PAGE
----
I SO agree. A good dog park can make all the difference. We had a good crowd in the morning that made all the difference too. It was a small group of responsible dog owners. Daisy really learned a lot from our small little group. It made all the difference.

  3. May 23, 2013 at 12:06 PM

    No therapy like the dog park – Eko loves it and it’s relaxing for me as well. That photo is great – you must have had a tasty treat in hand to get that much attention!

    • Mel
      May 24, 2013 at 7:18 AM

      I agree Eill and Eko. The dog park really allowed Daisy to see that most dogs have loving people attached to them and those people could be pretty nice. They also carry treats! This is actually my friend, Ann-Marie, handing out dog biscuits at the park. The dogs, as you can see, were excited. 🙂

  4. May 23, 2013 at 4:11 PM

    This is so sweet!!! Thanks for sharing this oldie, but goodie message. Wishing you, Daisy and all her friends the best.

    • Mel
      May 24, 2013 at 7:16 AM

      Thanks Amanda! So glad you enjoyed it!

  5. May 23, 2013 at 4:18 PM

    I love when you post your old Daisy posts here. Keep it up.

    And your description of a change like a flipping light switch is so true. You can get impatient waiting for change and then it just happens.

    So has Daisy turned out to be the best dog you’ve ever had?

    • Mel
      May 24, 2013 at 7:16 AM

      Thanks Pamela. I never knew it would strike a chord with people. I just wanted to preserve them and not forget where she has been.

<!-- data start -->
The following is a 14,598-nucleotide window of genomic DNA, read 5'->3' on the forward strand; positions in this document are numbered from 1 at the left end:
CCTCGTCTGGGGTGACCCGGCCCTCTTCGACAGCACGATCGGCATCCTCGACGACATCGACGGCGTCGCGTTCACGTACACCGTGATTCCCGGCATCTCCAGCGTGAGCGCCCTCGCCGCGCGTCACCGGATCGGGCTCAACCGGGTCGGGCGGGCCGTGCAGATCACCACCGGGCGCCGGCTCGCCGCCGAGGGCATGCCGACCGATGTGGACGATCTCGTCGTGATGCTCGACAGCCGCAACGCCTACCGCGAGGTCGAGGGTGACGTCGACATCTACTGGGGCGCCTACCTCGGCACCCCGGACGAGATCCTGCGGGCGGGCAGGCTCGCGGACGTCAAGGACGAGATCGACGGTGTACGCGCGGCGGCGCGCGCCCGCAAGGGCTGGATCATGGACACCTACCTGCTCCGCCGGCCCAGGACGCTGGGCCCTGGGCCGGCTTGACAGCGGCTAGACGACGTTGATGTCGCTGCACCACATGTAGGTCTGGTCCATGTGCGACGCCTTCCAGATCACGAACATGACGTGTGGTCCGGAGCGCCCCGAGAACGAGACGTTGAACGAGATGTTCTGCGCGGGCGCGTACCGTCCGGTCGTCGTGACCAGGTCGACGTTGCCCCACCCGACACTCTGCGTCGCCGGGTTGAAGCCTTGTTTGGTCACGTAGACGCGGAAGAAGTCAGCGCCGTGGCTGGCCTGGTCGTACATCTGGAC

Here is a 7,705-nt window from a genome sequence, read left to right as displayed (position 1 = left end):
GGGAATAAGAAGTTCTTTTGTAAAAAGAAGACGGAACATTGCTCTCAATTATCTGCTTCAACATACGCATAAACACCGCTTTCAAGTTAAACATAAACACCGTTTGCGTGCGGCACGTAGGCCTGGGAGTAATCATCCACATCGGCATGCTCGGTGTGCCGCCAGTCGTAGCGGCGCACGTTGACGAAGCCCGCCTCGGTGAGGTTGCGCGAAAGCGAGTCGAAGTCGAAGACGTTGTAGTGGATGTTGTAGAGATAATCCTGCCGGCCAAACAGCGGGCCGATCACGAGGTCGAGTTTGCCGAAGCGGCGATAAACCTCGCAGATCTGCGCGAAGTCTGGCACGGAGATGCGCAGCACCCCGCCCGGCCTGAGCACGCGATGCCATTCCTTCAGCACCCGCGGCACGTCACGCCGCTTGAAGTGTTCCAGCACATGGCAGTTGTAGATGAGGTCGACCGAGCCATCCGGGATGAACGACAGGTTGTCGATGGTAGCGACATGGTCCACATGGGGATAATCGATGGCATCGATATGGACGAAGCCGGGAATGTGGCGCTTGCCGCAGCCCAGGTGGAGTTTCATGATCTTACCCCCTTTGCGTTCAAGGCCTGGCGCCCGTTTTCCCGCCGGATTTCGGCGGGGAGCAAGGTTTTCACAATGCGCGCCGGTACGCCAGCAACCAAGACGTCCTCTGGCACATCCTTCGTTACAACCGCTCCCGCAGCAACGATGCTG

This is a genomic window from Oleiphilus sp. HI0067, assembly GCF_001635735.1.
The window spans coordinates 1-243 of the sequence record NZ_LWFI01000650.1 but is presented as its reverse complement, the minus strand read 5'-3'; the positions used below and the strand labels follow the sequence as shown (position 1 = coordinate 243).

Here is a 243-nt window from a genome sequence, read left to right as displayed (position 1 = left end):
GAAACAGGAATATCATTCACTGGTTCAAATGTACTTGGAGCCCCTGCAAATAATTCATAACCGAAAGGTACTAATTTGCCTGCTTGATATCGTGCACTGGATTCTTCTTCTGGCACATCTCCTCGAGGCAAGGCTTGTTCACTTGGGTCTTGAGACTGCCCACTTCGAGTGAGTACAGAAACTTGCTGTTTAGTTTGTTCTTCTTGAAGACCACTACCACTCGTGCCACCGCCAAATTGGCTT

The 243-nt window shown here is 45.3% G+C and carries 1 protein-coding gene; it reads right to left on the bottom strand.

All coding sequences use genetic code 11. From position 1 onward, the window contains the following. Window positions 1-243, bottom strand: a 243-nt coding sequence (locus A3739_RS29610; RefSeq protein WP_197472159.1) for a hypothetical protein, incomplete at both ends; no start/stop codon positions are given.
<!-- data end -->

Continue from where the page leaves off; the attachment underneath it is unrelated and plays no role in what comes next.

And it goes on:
In answer to your question? Yes. She has been, I love her dearly.

  6. May 23, 2013 at 5:45 PM

    I loved reading about Daisy. Our Labs have always been such great pets. Am glad Daisy came into her own…but I’m sure that was due to your patience and great care of her!

    • Mel
      May 24, 2013 at 7:14 AM

      I’m glad you love reading about her. I just wished I had started blogging the first day I got her and continued on throughout the first four years. Seeing her now, I forget how far she has come. That’s a good thing I guess, but I never want to forget how much she has grown. I am so very proud of her.

  7. May 27, 2013 at 2:40 PM

    I absolutely adored this. It’s such a great thing to be able to remember all those successes. I laughed out loud when I read about her figuring out how to get those pre-bed belly rubs. It’s amazing what watching other dogs will do/teach them!

    • Mel
      May 27, 2013 at 8:59 PM

      I agree Sarah. I laughed when I re-read about Daisy doing that. I had completely forgotten! She is smart that way. It’s how she learned to become a dog. She watched other dogs and mimicked their behaviors. I have loved watching her do this. So fascinating to see her watch and learn and try herself. 🙂